It may well be foolhardy but someone’s got to do it writes Steve Canavan

Daring, audacious feats have always captured the imagination of the public.

Thursday, 6th January 2022, 12:30 pm
Updated Thursday, 6th January 2022, 5:12 pm

Take Nikolas Wallenda’s tightrope-walk across Niagara Falls. He did this on live TV in 2012 after a two-year legal battle with the Canadian authorities to get permission. The NPC – Niagara Parks Commission - were vehemently opposed to the stunt and stated, ‘it’s sensationalism and isn’t what the Falls is about’. Soon after, an economic impact survey estimated the tightrope walk would bring $20m into the city, with up to £122m of ‘legacy effects’ over the following five years, and, weirdly, the NPC changed their mind and voted unanimously to give the plan to go ahead.

Or how about Jack LaLanne, known as the godfather of fitness, who in 1929, at the age of 15, gave up meat and sugar and switched to a diet of raw vegetables, raisins and nuts. Granted meal-times can’t have been much fun (‘what’s for tea mum?’ “what you have every bloody night son – a carrot and a bag of pecans”), but it seemed to do him good. He lived till the age of 96 and among his many achievements he swam the entire length of the Golden Gate bridge in San Francisco underwater with 140 pounds of air tanks strapped to his back, completed 1,033 push-ups in 23 minutes, and – his most famous exploit – towed 70 rowing boats full of passengers a distance of one mile, while shackled, handcuffed and fighting a strong current. He was aged 70 when he did the latter. When I’m 70 I’ll be happy if I can stand unaided, let alone swim while wearing handcuffs.

Then there’s Wim Hof, a Dutch guy known as the Iceman, who says practicing yoga has helped him learned to withstand extreme cold – which he proved in 2008 by immersing himself in a block of ice for one hour and 13 minutes. He has also climbed Mount Kilimanjaro in nothing but a small pair of shorts.

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Donald Campbell

Now clearly these people all have one thing in common – they’re bonkers – but you’d be hard-pressed to not be at least a tiny bit impressed at folk who attempt this sort of stuff. I mean I it daring to have a cup of coffee past 8pm, so I kind of love the fact that there are people in the world prepared to go that extra mile just to get their name up in lights.

The reason I’m banging on about daredevils is because this week marks 55 years since Donald Campbell died while attempting to break the world water speed record.

You’ve probably seen the clip of the accident, that grainy black and white footage of the slightly horrifying moment his boat – the Bluebird – flipped over on Coniston and was ripped apart, along with Campbell’s body.

It was perhaps unsurprising that Campbell did what he did for his father – Malcolm – was a racing driver who held 13 world records in the 1920s and 30s, including being the first person to drive a car at more than 300mph.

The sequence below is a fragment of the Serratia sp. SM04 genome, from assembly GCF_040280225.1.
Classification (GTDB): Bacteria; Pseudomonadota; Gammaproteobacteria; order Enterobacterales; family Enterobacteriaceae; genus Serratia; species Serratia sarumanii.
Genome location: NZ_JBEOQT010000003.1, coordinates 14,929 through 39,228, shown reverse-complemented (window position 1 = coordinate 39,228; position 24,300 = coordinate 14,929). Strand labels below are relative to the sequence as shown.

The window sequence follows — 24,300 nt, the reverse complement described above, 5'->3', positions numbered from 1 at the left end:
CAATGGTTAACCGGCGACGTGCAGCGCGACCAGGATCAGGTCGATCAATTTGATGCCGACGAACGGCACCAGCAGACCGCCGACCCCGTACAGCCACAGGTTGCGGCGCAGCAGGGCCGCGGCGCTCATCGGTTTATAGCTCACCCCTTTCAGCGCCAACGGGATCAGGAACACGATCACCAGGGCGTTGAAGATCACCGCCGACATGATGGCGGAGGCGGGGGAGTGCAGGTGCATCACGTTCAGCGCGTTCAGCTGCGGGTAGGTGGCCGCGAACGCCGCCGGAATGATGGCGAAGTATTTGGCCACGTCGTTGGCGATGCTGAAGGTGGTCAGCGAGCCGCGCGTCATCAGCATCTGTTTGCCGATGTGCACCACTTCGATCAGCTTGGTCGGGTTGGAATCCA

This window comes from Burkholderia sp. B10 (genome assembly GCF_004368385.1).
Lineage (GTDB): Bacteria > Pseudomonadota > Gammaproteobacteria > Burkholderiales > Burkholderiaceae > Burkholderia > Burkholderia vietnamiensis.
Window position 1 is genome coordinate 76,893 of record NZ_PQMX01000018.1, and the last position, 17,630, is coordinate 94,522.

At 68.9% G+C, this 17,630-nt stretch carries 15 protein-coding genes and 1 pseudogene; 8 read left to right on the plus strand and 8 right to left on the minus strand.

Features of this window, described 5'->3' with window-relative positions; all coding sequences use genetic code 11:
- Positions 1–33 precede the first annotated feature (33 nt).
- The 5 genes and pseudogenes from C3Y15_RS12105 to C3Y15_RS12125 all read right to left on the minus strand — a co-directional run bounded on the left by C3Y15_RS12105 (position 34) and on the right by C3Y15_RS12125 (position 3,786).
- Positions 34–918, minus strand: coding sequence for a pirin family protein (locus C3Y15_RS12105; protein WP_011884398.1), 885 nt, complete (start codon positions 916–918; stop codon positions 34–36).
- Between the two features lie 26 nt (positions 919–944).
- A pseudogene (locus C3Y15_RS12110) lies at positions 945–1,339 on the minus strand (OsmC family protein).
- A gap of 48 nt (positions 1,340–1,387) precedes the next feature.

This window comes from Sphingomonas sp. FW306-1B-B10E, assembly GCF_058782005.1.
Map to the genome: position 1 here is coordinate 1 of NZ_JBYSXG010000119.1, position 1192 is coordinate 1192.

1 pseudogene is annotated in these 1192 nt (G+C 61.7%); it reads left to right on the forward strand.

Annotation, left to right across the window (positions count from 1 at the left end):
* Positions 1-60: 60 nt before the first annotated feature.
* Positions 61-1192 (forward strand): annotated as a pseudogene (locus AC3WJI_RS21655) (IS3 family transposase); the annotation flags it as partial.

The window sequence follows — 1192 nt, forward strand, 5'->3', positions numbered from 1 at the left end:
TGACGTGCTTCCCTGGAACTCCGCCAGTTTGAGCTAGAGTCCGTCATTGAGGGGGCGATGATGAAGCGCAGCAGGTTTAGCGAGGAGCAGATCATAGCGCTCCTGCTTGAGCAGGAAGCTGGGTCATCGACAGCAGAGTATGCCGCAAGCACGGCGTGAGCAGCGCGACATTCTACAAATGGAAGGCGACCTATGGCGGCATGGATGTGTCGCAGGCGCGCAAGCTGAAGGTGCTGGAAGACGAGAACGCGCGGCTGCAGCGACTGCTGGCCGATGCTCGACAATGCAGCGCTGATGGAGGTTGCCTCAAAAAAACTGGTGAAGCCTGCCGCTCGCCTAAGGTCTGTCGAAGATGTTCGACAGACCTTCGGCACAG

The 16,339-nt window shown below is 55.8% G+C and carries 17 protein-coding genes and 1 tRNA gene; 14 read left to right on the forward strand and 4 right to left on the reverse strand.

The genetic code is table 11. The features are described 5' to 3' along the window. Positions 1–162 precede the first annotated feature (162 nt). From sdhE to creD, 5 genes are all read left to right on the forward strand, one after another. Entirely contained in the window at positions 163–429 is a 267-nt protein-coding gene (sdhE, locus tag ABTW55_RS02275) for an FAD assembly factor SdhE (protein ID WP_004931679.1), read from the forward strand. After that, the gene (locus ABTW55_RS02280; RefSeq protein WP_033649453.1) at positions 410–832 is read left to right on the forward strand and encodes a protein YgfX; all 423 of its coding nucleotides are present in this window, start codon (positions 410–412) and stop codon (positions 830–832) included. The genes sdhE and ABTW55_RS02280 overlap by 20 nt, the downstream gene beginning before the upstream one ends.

Donald seemed hell-bent on trying to emulate and surpass his dad’s achievements and spent every waking moment trying to break various records.

It’s a dangerous job, though, going fast, and he had a warning in 1960 when, while travelling at 360mph in a specially designed super car, he lost control and spectacularly crashed. He somehow walked – or more likely limped away - with a fractured skull and burst ear-drum. But instead of thinking ‘well shucks, that was a close shave’ and, as I would have, retired and purchased a small bungalow on the Isle of Wight, Campbell announced he was determined – and I think this neatly encompasses what separates these people from the rest of us – ‘to have another go’.

He went on to break the world land and water speed records in the same year – 1964 – before on Coniston on January 4, 1967, and after months of tinkering about with a boat fitted with a jet aircraft engine, Campbell began an attempt to reach a speed of 300mph.

On his first go, he covered the length of the lake at an average speed of 297.5mph, but instead of refuelling and waiting for the wash of his first run to subside, Campbell decided to make the return run immediately. He reached a peak speed of 328 mph before his vessel started bouncing, the engine failed, and without any power to thrust the nose of the boat back down, it effectively took off and did almost a complete somersault before plunging back into the water. The massive impact broke the compartment where Campbell was sitting. Poignantly, his teddy bear mascot and helmet were found among the floating debris but it wasn’t until 2001 – more than three decades later - that Campbell’s body was recovered, minus the head (it is thought the force of the impact caused him to be decapitated).

Now, it’s easy to say Campbell and others who’ve gone before or after are foolhardy and asking for trouble.

Which maybe is so but at least we’re still talking about him half a century on – unlike, say, my gran, who died a couple of years back from a stroke at her sheltered accommodation in North Manchester while watching Coronation Street and eating digestives. She’s not got so much as even her own Wikipedia page.

So it’s swings and roundabouts really. Either you’re a daredevil or you’re not. But thank goodness we’re all different - it doesn’t half make the planet a more interesting place.

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